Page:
Lets Celebrate #MasalaDay Again - Cooking for self is a feast, you use whatever ingredients you like and feel happy whether the taste is good or bad, and will try again to improve the taste...
Monday, 29 December 2008
Doctors have advised me to take walks to stay healthy. The best place to have long walks is by the sea shore. I often go to Bandstand or Carter road for my evening walks. But there are times when I am too lazy to go to a sea shore, and the next best option is to go to a park on the linking road. That means walking on our Mumbai road. And it is a night mare walking on those Bandra streets. The uneven roads and open gutters are eye-sore. The road outside National College is in pitiful state. There is no proper footpath. Broken tiles and uneven roads make it too dangerous for walking. One false step and I could land in hospital with broken bones. Is our Bandra ward so poor that they cannot mend the roads? They use cheap materials that last only a week. Small pebbles and dust is scattered on the streets. This road is just outside National College but it does not affect even the young college students who use these roads everyday. Many years ago, during my short visit to Holland, I had seen young college students helping with the civil work of repairing and restoring the government buildings. It is the part of the curriculum in college to contribute to the community with their services and care. But would our college students in Mumbai do that? They would consider this too lowly a job to undertake. The college students in Mumbai take more active part in organizing noisy parties and having social entertainments. Are they capable to giving anything back to society? Everybody plays a blame game and pointer is always outward. After the Mumbai 26/11 terror attack, we saw many college students start a temporary uprising, shouting slogans, lighting candles and organizing loud street plays to divert the TV camera on their ego, but how many of them are really disturbed by the poor state of our Mumbai streets? Will somebody work without a proper crown to show off their credentials? Light off. Action Shoot.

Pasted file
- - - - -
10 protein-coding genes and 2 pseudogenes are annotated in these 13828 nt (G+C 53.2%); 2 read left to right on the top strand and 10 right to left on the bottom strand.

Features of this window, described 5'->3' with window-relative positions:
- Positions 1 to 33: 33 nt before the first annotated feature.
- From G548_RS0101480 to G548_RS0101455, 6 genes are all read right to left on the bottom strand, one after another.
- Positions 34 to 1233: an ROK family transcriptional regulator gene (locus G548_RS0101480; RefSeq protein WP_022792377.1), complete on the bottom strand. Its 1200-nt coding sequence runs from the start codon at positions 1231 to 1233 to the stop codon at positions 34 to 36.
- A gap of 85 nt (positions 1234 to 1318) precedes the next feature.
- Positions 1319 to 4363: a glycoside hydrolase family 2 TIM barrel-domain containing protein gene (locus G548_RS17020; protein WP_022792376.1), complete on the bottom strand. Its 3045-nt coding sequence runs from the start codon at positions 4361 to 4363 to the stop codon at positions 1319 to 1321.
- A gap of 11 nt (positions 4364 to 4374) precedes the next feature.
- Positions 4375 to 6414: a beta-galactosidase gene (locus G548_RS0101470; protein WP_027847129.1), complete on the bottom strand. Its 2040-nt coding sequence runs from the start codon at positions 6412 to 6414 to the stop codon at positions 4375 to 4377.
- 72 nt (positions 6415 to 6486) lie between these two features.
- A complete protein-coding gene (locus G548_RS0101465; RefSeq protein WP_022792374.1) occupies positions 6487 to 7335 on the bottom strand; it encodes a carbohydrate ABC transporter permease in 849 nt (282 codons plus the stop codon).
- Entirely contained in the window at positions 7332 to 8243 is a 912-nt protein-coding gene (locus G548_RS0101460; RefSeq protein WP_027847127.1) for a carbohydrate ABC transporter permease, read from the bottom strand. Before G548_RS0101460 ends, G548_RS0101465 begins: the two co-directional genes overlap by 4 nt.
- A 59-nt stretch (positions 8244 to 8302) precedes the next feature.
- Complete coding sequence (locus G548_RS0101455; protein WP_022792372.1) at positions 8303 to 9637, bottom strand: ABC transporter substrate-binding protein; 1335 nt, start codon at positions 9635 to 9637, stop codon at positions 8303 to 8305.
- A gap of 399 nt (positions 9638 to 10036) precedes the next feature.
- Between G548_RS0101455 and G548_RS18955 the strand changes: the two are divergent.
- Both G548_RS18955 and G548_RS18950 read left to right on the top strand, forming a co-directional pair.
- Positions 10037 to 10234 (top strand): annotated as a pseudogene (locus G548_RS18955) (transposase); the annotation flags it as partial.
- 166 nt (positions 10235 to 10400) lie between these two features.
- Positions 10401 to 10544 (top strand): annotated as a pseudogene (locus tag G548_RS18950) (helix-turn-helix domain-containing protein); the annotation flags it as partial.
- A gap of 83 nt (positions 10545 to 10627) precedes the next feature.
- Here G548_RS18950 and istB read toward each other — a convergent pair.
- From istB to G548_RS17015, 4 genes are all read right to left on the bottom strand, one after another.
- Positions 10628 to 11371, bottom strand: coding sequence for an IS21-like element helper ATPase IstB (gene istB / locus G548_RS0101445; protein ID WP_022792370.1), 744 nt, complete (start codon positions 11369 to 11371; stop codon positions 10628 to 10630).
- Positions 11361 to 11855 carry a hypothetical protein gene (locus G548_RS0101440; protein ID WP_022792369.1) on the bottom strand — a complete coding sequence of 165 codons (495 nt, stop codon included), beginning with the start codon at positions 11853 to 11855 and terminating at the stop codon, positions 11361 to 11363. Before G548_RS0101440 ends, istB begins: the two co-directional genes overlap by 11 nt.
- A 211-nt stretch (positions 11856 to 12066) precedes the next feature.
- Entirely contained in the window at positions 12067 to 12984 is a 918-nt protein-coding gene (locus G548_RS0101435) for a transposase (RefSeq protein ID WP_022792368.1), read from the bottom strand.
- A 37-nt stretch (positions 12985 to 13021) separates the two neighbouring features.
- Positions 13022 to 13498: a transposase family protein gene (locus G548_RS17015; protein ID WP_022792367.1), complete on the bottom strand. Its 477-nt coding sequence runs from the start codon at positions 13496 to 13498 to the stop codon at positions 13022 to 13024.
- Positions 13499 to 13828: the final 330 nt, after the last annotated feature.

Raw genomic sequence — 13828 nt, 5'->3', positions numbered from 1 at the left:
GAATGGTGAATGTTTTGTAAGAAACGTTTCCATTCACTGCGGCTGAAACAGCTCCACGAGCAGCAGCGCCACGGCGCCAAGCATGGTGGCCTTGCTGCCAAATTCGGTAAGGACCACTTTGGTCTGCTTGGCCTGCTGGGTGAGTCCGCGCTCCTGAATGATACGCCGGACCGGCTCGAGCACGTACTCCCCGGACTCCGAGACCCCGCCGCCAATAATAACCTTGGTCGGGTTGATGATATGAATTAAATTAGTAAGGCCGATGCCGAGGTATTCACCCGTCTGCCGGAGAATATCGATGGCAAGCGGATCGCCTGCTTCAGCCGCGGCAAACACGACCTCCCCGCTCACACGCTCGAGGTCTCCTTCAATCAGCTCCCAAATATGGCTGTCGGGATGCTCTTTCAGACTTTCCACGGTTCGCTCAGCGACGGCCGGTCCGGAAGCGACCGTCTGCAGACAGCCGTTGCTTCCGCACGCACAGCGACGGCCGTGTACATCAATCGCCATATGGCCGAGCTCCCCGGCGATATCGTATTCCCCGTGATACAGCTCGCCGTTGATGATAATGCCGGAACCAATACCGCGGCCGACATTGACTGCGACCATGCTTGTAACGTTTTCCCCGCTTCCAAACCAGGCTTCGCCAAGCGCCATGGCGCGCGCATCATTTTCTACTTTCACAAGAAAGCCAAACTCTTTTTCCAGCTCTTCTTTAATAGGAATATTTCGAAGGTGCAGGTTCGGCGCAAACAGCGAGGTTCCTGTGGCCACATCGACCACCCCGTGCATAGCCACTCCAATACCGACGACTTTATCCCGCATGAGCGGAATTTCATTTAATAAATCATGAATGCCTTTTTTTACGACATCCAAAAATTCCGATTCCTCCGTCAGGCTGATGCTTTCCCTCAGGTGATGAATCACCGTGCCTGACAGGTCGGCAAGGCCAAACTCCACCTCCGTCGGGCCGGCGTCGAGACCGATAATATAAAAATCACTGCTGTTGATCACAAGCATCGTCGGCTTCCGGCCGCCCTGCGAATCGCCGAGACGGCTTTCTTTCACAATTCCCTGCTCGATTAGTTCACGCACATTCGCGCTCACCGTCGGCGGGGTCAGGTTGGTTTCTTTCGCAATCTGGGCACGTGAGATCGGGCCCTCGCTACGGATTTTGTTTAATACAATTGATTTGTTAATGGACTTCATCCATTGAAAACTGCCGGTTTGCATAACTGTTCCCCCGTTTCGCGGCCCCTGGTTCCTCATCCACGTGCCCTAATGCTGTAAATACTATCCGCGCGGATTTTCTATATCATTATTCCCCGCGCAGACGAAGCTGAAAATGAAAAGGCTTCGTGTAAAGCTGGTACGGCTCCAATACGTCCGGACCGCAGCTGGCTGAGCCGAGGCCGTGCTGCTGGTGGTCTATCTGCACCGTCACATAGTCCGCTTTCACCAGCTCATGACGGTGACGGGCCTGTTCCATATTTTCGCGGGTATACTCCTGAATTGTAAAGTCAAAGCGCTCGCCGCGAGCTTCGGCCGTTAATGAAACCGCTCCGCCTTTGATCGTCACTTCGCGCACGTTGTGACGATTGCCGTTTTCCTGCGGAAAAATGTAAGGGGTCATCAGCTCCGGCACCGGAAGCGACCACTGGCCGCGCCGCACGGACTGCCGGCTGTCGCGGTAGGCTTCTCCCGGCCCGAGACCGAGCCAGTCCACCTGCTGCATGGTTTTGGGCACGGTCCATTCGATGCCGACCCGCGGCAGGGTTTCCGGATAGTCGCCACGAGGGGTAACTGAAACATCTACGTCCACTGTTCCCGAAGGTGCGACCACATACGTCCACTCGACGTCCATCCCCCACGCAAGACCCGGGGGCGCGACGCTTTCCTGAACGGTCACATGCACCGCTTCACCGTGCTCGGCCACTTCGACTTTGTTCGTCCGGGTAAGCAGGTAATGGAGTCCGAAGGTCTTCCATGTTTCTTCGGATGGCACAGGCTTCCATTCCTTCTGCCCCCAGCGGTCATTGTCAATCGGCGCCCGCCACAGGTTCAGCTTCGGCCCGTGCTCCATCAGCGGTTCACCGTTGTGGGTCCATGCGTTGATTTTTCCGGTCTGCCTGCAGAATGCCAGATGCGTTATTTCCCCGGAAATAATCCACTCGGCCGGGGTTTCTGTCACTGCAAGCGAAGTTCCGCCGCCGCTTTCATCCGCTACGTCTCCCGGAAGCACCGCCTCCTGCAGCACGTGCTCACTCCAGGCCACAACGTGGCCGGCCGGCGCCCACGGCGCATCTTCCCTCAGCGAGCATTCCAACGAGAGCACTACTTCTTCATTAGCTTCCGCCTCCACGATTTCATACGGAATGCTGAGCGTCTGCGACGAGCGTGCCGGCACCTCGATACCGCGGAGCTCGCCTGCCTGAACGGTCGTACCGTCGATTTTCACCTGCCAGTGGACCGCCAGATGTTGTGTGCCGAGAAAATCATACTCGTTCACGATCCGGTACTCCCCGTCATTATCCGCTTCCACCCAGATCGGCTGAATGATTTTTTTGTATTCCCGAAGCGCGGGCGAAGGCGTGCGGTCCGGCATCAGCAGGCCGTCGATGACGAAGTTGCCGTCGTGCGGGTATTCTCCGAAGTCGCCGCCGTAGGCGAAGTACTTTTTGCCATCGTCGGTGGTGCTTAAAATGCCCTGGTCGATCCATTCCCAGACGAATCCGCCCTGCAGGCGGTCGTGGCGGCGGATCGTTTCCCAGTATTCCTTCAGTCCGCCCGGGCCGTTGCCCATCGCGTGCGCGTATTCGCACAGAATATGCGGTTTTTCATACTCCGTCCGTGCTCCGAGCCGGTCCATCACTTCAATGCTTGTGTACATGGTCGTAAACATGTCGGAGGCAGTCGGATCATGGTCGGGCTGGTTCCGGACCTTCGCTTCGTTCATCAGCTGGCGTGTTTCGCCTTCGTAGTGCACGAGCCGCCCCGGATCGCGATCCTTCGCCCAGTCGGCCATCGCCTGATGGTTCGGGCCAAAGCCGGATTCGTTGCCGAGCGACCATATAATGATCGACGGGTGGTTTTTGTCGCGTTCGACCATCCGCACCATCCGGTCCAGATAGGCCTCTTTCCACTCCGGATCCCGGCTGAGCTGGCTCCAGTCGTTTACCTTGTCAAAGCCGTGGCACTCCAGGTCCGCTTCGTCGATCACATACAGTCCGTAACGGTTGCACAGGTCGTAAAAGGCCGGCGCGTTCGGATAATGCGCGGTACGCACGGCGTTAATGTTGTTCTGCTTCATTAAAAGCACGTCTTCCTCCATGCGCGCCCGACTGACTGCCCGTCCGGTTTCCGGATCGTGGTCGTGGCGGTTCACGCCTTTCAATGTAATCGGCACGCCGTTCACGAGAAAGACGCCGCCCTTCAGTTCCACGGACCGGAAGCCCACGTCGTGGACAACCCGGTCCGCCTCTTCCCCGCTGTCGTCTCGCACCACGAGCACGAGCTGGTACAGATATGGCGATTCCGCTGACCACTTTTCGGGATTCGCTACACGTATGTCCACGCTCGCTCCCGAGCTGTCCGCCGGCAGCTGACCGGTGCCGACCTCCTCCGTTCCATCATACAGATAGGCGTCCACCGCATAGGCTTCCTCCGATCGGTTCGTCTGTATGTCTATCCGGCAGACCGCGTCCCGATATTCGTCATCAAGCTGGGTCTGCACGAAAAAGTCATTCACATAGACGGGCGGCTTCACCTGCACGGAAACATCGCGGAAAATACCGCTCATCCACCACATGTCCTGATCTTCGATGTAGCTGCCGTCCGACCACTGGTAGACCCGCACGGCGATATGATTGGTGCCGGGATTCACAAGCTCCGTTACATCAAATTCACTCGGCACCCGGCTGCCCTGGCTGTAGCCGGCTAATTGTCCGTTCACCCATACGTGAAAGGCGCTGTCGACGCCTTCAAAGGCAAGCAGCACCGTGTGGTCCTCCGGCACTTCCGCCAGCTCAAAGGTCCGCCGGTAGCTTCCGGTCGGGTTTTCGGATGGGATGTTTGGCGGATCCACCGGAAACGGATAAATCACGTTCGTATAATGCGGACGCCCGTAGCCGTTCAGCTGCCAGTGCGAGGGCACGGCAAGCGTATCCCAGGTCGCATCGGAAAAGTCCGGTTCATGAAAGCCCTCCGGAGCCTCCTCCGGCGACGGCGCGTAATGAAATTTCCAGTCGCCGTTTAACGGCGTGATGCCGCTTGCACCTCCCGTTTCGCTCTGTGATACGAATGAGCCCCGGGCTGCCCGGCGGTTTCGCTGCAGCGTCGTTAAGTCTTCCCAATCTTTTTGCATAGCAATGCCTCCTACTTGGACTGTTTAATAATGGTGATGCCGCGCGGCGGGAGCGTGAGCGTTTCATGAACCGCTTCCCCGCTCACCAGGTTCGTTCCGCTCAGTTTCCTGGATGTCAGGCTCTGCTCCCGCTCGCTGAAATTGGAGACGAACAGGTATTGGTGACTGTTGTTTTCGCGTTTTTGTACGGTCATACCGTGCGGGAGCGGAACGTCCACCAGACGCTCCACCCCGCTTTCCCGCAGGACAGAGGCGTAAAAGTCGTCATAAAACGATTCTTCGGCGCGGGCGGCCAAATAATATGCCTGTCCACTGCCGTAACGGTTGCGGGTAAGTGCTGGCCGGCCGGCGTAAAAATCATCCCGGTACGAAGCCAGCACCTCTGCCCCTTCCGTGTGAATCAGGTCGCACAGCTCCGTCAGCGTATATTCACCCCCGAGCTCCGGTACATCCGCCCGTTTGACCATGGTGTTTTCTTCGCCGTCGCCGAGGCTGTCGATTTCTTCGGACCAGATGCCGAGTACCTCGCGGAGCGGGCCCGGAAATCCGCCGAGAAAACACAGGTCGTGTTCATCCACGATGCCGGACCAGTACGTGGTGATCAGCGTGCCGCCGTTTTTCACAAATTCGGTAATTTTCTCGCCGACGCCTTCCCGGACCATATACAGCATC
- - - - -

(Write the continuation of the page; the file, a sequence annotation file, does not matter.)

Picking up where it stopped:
Thursday, 25 December 2008
I cannot..... because they are so dirty..... Mumbai civic authorities want to spend Rupees six crore for cleaning the Versova, Madh, Marve, Manori and Gorai beaches Will our Mumbai beaches be as clean as this? No? Then why do they want to waste the tax payer’s money. Don’t they know that people in Mumbai are not used to cleanliness and it takes them only half a minute to mess things up. Don’t they learn from their earlier mistakes? Their earlier contract to clean the Girguam, Dadar and Juhu Chowpatty is in operation since 2005, but are they are clean?. During early morning, when we go for walk, we still see bare buttock doing their morning work, during evening hours there are people eating bhel puri and ground nuts and throwing the garbage on the beach. There are many plastic bags floating near the shores. There are no garbage cans on the beach. Before we can even think of cleaning the beaches, it is important to spread the message of cleanliness.(not that any attempts have not been made to educate the public, but some people don't register) And that is the difficult task. Nobody has succeeded in teaching civic sense to Mumbaites. I am guilty too. I, too, have no courage to confront a person who is messing up the streets. I see auto rickshaw drivers spitting on the road, children shitting on foot paths and commuters throwing bus ticket as soon as they alight from bus. But do I say anything? I can’t. Like the other day, I was traveling by bus and I saw a woman, sitting next to me, eating batatawada in the bus, after she finishes, she stretches her hand and throws the paper through the window, (her hand brushed against my nose, but still I did not say anything) I am afraid to stop her. I just plug my ears, close my eyes and listen to music. I am not ready to risk the embarrassment of a squabble. I am told that they will hire contractors and hold them responsible, Nah! it will still not work. They may have best of machinery and manpower, but they can not instill civic sense where there is nil. Will our beaches be ever clean? Forget it. We will enjoy clean beaches on our holidays in some distant land.